Alzheimer’s Targets Women’s Brains Decades Before Symptoms Show
Maria Shriver & Dr. Lisa Mosconi
Bringing together science, research, and awareness perspectives to examine Alzheimer’s disproportionate impacts on women.
In this Episode of The Human Upgrade™...
… you’ll find out how Alzheimer’s impacts women more often than men and how symptoms begin decades before you think they do. Six million people in America are experiencing Alzheimer’s. Two-thirds of them are women. My guests, Maria Shriver and Dr. Lisa Mosconi, are championing an increase in research, raising awareness and providing resources about this topic to find out why.
The Alzheimer’s spotlight falls twice yearly because it’s just that important: November for National Alzheimer’s Disease Awareness Month and National Family Caregivers Month, and June for Alzheimer’s and Brain Awareness Month.
A lot of the research happening to understand Alzheimer’s can benefit everyone. It can teach you how to lessen inflammation in your brain and get a handle on or prevent immune and metabolic brain disease. When you learn how to do that, you unlock cognitive performance and longevity.
Maria and Dr. Mosconi offer some great insight and practical tips.
"What we now know is that Alzheimer's is present in the brain doing its work for about 20 years before diagnosis.”
Maria Shriver is a champion of Alzheimer’s awareness. For two decades she’s been reporting, writing and fundraising for it, specifically relating to how it impacts women. She founded the The Women’s Alzheimer’s Movement, a nonprofit that brings together doctors, researchers and brain experts to support Alzheimer’s research, clinical trials, and information sharing. It also provides public education, prevention tips and tools for brain health.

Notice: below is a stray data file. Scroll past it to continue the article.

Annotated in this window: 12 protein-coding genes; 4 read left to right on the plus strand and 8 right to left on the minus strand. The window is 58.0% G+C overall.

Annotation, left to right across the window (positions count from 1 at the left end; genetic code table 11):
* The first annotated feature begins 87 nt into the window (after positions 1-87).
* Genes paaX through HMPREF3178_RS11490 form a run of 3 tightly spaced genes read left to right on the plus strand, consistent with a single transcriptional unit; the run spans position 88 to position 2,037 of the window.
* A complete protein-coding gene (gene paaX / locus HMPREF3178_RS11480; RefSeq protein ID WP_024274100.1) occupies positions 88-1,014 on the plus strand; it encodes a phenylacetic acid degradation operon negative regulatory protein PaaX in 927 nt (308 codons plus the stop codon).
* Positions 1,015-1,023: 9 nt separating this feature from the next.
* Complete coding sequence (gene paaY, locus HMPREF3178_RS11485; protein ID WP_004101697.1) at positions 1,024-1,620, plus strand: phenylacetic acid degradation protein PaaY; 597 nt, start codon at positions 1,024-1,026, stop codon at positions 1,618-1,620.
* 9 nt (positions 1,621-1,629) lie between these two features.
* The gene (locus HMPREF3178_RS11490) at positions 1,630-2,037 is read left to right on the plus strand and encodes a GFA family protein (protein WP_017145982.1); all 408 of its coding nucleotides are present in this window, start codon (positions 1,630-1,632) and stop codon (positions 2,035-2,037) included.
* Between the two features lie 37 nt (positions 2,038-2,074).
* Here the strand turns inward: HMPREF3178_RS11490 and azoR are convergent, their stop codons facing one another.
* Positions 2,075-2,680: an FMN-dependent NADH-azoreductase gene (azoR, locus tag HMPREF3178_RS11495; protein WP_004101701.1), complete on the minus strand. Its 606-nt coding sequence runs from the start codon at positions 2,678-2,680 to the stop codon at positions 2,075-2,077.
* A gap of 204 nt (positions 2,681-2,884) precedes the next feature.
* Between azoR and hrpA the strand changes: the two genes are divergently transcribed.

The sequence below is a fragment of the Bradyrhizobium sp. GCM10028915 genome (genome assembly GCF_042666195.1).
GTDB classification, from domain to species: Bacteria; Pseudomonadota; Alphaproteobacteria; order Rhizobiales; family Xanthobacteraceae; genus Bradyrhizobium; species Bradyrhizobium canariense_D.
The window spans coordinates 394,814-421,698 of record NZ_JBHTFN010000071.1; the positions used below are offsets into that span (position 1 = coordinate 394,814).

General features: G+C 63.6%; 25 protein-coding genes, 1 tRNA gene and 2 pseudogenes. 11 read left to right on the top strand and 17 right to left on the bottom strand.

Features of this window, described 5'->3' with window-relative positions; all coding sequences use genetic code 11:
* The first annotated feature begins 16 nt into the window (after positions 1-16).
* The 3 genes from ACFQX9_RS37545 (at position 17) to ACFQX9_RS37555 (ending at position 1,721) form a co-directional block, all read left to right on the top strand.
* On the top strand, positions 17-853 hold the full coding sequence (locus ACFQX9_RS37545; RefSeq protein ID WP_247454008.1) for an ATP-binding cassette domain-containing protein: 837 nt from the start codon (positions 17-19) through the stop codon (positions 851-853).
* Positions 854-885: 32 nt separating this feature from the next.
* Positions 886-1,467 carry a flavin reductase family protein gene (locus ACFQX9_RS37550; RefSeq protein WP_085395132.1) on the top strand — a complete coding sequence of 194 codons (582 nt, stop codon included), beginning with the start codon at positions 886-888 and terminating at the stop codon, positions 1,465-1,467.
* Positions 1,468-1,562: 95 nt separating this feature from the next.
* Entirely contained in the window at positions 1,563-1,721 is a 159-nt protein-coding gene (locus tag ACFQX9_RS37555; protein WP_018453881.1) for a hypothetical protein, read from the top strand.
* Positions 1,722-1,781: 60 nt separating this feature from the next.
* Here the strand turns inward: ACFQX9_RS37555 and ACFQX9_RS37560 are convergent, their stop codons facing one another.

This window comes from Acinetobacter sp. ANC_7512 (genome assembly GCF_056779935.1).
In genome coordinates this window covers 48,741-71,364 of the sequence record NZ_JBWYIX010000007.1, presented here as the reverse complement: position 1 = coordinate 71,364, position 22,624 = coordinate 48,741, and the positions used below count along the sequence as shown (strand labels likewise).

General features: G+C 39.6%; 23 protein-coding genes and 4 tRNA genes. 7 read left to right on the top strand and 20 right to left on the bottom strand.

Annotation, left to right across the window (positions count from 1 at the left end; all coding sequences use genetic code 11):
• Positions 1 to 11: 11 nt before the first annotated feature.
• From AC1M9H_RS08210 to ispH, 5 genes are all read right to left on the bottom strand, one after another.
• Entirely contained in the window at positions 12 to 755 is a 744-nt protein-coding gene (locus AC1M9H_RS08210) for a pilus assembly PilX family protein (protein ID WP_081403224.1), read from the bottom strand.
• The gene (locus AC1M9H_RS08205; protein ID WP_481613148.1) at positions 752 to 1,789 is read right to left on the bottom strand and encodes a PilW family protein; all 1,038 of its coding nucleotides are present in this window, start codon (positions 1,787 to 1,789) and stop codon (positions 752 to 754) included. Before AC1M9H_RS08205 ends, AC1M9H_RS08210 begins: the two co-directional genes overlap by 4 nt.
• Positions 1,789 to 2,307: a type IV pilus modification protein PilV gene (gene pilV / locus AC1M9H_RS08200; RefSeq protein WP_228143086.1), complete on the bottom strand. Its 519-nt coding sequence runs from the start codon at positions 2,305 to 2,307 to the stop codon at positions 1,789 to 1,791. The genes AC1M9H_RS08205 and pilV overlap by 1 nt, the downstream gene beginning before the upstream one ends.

“I think what happens is that there are small moments along the way that we all disregard,” Maria says. I think the challenge to be present in our own lives is a challenge, really, for all of us. The challenge to take note of our health is a challenge for all of us.”
Dr. Mosconi is a neuroscientist and neuro-nutritionist focused on brain science, the microbiome and nutritional genomics, specifically the early detection of Alzheimer’s. Her research on women’s neurological health has changed the way science approaches the female brain. She speaks to the more than 10 years of research that shows Alzheimer’s starts with negative changes in the brain years – if not decades – before any clinical symptoms emerge.
“It’s really important to take care of ourselves, and our brains are really one of our most important assets,” Dr. Mosconi says. “And the best way to engage in prevention is now. It’s never too late to start, but the sooner we start doing it, the better.”
Learn even more about how Alzheimer’s affects women and what to do about it in the “Links and Resources” below.
Enjoy the show!
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- Maria Shriver On Why Alzheimer’s Is A Woman’s Problem – #497
- The Women’s Alzheimer’s Movement
- The Shriver Report: A Woman’s Nation Takes on Alzheimer’s
- Women, Menopause and Alzheimer’s: XX Brain Connections with Lisa Mosconi, Ph.D. – #675
- “The XX Brain: The Groundbreaking Science Empowering Women to Maximize Cognitive Health and Prevent Alzheimer’s Disease”